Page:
Sunday/ a thousand oranges and yellows

I chase myself out of the house for a walk before dinner these days. By 6.00 pm the sun is gone.

A young maple tree on my block. The shadows are already long at 5.00 o’clock. The highs these days are about 54 °F (12 °C), but it’s still nice to go outside and get some sun.

Saturday/ the District 3 race

Seattle’s City Council is about to get a big makeover, with the impending Nov. 2019 elections. Of the 7 positions, 4 have no incumbents.

In District 3 (mine), it is hard to say who will win.  Socialist Kshama Sawant is running for a third term, but garnered only 37% of the votes in the 2019 primary.

Her opponent, Egan Orion, is an events coordinator, web designer and leader of PrideFest, an annual LGBTQ celebration in Seattle. He’s fully embraced a unity message, campaigning on a message of “It’s not us vs. them. It’s just us.” (All this information about him from The Stranger weekly newspaper).

In a way, the race is a referendum on corporate citizen Amazon as well: Sawant is an outspoken critic of Amazon (tax them, and the rich, she says); Orion is backed by Amazon and other businesses.

Kshama Sawant (left) and Egan Orion (right). Picture from The Stranger’s website. KELLY O/EGAN ORION CAMPAIGN
Campaign poster for Kshama Sawant. Yes, everyone should have a home, but while rent control solves some problems, it creates others. Housing subsidies for low-income people might be better.

Wednesday/ the Pike Motorworks Building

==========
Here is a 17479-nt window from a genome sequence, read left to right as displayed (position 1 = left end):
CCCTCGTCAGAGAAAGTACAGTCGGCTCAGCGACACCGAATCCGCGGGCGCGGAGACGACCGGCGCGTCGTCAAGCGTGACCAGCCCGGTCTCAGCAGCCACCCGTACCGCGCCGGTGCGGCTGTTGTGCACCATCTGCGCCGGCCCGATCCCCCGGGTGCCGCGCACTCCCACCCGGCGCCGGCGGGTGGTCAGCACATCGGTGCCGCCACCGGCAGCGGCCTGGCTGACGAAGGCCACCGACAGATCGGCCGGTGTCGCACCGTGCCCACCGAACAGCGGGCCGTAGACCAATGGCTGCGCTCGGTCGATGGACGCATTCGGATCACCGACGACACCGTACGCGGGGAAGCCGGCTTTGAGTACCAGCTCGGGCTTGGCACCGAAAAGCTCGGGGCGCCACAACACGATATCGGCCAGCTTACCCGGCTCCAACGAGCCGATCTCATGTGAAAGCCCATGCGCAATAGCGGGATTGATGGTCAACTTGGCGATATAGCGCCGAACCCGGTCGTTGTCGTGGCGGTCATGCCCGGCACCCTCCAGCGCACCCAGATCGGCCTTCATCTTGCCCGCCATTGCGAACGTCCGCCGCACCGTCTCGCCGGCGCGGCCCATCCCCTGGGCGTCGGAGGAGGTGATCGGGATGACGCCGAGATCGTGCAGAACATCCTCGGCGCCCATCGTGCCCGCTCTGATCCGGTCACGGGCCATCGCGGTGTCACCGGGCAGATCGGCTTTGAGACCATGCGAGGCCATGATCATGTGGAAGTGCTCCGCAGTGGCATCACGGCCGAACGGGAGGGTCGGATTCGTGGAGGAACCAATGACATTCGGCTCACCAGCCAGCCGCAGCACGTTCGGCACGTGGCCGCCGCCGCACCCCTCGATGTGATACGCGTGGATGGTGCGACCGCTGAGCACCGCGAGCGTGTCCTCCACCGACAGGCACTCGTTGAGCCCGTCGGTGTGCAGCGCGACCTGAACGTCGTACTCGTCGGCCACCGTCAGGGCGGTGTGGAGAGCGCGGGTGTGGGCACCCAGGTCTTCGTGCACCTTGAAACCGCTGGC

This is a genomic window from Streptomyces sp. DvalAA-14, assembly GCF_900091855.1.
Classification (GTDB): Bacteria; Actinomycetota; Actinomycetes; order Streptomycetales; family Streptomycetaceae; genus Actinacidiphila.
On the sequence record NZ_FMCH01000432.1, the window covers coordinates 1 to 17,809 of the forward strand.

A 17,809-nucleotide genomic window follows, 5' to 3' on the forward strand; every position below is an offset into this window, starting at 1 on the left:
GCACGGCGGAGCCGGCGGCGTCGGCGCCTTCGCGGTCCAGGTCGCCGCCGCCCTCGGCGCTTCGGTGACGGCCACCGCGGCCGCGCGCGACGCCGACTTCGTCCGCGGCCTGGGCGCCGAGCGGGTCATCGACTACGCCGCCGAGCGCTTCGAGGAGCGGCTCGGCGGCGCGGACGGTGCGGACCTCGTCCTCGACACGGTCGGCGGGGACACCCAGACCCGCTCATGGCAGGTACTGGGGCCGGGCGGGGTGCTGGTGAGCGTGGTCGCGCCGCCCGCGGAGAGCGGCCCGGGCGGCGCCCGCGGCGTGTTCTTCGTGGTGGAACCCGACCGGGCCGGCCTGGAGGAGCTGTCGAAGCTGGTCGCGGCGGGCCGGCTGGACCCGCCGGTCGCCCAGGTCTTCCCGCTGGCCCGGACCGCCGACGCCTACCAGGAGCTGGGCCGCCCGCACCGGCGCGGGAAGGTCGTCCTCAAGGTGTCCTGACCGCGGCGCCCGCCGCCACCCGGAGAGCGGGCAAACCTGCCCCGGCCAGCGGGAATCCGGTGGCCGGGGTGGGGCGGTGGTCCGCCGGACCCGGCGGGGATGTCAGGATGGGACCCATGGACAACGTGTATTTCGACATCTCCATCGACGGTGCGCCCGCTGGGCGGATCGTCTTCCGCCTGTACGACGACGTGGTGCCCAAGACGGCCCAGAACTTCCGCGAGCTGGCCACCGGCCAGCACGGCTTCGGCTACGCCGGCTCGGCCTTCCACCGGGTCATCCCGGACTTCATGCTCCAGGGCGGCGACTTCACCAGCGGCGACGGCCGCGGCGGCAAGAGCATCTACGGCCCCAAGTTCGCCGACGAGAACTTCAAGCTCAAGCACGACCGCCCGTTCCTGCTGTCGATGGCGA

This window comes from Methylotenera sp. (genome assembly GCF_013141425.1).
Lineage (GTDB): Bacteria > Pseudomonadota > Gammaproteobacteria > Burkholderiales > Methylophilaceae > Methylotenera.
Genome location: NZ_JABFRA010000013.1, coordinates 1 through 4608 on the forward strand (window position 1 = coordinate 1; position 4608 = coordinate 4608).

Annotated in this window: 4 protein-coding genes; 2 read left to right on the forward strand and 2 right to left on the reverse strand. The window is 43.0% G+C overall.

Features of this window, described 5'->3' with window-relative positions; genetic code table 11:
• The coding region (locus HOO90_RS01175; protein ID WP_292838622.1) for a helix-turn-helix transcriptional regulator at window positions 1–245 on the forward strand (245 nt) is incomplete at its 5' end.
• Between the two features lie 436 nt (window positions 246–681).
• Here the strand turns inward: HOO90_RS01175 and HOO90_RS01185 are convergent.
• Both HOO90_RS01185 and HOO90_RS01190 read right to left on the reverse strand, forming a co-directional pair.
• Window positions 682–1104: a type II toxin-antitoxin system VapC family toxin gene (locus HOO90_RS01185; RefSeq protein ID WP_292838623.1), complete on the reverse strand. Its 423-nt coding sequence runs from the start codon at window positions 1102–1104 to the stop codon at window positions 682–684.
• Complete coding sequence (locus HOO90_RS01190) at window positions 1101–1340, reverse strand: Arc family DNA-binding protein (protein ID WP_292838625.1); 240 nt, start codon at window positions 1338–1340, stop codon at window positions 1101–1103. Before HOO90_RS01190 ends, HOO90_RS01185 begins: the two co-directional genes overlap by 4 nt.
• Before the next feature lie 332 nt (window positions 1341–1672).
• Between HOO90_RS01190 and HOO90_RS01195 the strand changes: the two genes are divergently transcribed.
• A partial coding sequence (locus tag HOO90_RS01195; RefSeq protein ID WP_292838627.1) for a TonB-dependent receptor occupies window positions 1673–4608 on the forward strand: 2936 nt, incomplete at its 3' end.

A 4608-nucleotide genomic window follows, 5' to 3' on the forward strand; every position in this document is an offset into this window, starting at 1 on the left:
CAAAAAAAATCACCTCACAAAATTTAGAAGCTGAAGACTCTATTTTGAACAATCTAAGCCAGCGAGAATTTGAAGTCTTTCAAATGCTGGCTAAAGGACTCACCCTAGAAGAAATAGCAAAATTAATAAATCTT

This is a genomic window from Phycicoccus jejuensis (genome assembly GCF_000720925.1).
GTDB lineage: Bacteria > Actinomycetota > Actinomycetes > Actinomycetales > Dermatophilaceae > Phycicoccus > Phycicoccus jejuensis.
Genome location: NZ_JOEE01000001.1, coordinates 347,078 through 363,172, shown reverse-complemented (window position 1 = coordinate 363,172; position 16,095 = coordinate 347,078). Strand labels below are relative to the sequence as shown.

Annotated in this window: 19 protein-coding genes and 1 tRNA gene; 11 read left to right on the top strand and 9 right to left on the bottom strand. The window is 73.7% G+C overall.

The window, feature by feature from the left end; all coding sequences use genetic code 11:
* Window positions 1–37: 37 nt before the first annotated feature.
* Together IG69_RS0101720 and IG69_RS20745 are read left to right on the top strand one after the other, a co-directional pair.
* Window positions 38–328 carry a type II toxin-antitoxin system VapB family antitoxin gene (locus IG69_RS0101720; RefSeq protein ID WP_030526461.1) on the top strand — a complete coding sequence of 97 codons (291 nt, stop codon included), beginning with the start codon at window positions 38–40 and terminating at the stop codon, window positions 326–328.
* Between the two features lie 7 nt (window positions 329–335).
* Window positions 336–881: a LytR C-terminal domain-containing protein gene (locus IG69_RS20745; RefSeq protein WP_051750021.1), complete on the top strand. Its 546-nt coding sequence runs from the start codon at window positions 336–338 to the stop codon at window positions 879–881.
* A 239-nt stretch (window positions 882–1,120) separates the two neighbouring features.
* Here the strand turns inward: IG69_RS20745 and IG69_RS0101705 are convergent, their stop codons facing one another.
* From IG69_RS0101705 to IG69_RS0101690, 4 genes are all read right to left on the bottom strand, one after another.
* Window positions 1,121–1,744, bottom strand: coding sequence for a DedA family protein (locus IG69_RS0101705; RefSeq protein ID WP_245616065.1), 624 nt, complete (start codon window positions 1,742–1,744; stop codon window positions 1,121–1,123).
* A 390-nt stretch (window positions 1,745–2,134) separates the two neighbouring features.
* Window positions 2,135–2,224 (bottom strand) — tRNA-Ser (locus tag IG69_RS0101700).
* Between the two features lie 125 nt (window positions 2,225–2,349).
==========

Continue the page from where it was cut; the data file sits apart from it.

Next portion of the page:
Wow .. the new Pike Motorworks Building looks quite nice, I thought as I walked by on Tuesday.

The black lettering used to say ‘BMW SEATTLE’, and it was a single-level BMW dealership and garage until 2013 or so, when BMW moved out. The property was then developed into one of the largest apartment buildings on Capitol Hill, with an acclaimed microbrewery called Redhook Brewlab in the old BMW garage space. The Pike Motorworks Building is now owned by Boston-based TA Realty.
Artwork on the apartment. Hmm. Let’s see. Yes, smelling a rose (top right), would send (intoxicatingly pleasant) electrical signals to the brain, as would biting into an apple (bottom right). And the brain and heart (middle right) are both part of the central nervous system. Does the brain send electrical impulses to the heart to make it beat? No. Hearts get their impulses from the sinus node, a small mass of specialized tissue located in the right upper chamber (atrium) of the heart.